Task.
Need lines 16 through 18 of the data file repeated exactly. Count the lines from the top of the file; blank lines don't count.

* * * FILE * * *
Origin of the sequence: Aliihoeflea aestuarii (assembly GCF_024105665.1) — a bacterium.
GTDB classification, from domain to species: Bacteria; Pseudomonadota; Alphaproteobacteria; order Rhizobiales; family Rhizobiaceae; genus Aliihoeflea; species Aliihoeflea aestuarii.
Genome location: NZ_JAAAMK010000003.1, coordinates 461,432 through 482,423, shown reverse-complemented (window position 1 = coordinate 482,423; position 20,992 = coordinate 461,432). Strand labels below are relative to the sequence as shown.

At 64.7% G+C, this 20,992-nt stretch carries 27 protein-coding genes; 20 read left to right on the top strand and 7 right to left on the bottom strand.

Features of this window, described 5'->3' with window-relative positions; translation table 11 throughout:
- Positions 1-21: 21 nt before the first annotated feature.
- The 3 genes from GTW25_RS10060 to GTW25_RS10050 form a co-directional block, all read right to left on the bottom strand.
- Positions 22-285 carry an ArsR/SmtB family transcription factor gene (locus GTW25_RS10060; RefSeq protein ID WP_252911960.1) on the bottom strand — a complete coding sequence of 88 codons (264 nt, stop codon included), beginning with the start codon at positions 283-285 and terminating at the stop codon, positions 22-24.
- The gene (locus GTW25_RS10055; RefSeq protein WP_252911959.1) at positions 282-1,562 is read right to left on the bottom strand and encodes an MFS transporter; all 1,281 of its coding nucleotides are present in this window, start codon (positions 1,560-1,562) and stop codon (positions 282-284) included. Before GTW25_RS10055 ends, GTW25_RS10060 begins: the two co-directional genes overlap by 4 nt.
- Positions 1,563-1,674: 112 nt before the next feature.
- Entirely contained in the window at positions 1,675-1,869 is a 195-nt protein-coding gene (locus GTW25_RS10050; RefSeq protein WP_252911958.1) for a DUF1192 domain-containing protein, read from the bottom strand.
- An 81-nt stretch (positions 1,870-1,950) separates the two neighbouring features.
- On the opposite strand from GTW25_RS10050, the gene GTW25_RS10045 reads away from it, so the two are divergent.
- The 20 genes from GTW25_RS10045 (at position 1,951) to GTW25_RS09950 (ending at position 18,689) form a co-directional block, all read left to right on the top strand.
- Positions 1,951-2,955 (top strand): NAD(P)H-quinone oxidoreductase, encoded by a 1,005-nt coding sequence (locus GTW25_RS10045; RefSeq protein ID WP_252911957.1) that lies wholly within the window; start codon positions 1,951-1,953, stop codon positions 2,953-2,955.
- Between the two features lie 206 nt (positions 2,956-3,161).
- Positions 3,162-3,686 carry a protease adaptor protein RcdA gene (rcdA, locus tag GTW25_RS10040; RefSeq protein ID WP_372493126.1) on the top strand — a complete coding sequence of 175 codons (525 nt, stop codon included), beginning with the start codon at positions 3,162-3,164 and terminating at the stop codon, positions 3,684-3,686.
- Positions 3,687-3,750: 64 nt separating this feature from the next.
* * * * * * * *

- Between the two features lie 206 nt (positions 2,956-3,161).
- Positions 3,162-3,686 carry a protease adaptor protein RcdA gene (rcdA, locus tag GTW25_RS10040; RefSeq protein ID WP_372493126.1) on the top strand — a complete coding sequence of 175 codons (525 nt, stop codon included), beginning with the start codon at positions 3,162-3,164 and terminating at the stop codon, positions 3,684-3,686.
- Positions 3,687-3,750: 64 nt separating this feature from the next.